The imposing title “Brandenburg” Concertos originated with Bach’s biographer Philipp Spitta and has been firmly entrenched for a hundred years. Bach himself called his works simply “Concerts avec plusieurs instruments." All six were composed in Cöthen between 1718 and 1721. Only the first concerto has an extant earlier version, in the shape of the Sinfonia in F (BWV 1046a), which was most probably written in 1716 in conjunction with the “Hunt” Cantata (BWV 206) for the court at Weissenfels. Bach made a careful fair copy of these six concertos, and a facsimile is included with this recording. This transcript was dedicated on March 24,1721 to Margrave Christian Ludwig of Brandenburg, the youngest son of the Great Elector. Bach had by his own account met him a few years earlier, perhaps in 1719, when he was in Berlin to take possession of a new harpsichord ordered for Cöthen. As Margrave Christian Ludwig, who lived at the palace in Berlin, himself maintained a small band of six musicians, this encounter may have occurred for the purpose of joint music-making. On this occasion the prince would propably have expressed a desire to be acquainted with other works by Bach, and this was ultimately fulfilled in 1721 when the Cöthen Kapellmeister dedicated the six concertos, to him.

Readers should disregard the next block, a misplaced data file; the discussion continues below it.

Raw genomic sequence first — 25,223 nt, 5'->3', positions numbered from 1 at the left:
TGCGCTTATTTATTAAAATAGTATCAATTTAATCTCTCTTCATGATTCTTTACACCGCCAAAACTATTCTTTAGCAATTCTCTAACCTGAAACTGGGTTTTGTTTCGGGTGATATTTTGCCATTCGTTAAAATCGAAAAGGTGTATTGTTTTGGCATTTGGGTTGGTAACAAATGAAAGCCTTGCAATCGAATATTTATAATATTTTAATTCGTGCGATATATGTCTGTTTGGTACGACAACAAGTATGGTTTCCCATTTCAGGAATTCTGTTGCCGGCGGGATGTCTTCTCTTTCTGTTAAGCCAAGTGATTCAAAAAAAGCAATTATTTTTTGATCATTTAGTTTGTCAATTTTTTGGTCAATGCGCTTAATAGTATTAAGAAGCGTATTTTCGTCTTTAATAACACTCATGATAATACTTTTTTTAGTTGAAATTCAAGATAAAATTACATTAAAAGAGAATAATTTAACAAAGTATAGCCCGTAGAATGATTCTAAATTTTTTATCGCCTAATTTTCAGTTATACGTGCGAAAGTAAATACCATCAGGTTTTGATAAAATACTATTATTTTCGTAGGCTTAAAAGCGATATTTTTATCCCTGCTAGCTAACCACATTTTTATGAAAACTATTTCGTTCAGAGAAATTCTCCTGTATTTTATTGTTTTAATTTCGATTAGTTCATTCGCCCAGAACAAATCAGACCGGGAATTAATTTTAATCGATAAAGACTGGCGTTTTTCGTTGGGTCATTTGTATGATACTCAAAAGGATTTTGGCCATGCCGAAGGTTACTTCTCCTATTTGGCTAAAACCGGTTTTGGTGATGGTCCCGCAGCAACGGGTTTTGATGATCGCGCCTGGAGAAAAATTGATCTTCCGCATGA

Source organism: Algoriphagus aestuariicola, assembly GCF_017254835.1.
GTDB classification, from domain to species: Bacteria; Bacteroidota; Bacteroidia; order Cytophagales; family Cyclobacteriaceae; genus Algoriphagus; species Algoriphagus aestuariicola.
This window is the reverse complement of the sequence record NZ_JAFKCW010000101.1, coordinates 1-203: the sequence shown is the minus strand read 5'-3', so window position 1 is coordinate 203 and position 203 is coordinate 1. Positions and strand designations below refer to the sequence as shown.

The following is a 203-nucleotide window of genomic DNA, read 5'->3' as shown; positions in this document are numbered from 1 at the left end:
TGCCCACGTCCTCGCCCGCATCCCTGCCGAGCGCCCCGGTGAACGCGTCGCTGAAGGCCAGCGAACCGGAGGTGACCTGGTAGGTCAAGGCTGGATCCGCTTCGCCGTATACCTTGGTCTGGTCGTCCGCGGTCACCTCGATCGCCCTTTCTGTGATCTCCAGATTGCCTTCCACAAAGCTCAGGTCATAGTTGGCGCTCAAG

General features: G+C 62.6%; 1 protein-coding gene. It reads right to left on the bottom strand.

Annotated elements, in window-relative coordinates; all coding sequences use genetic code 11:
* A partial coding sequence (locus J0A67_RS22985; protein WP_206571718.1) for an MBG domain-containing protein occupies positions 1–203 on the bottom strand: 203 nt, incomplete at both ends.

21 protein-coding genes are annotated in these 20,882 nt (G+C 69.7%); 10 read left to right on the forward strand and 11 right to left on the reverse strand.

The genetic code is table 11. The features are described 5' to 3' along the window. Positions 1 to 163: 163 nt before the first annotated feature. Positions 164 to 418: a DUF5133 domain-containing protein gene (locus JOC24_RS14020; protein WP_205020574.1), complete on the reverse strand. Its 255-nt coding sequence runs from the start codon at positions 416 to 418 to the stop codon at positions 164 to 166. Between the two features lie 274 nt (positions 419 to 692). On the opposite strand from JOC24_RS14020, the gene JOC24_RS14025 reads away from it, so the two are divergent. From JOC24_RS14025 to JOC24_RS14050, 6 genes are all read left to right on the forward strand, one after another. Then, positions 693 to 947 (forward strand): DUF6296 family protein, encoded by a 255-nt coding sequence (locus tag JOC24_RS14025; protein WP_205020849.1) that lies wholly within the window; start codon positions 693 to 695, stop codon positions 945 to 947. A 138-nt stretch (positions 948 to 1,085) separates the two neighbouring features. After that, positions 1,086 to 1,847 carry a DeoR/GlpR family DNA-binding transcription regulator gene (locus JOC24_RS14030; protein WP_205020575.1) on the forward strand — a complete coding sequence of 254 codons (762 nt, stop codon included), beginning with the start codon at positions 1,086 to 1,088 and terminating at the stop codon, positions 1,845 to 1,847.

Which of Bach’s concertos were played by the Margrave’s band in Berlin is beyond our knowledge. Only the fifth and sixth concertos were actually playable without augmenting the few musicians who worked there. The fact that the presentation copy shows no signs of use is certainly no absolute proof that the works were not played, since the individual parts would in any case have had to be written out from the score in order to be performed. At all events, in writing the concertos Bach took no account of the circumstances in Berlin, but worked entirely in terms of the Cöthen orchestra. As the exact composition of his little chamber orchestra is known, the instrumentation of these concertos, which is often far from normal, may be explained in detail by reference to actual performing practice in Cöthen. Bach, who in fact had started out as a violinist, preferred by his own admission to play the viola in the orchestra, because in this way he could be “in the middle of the harmony." The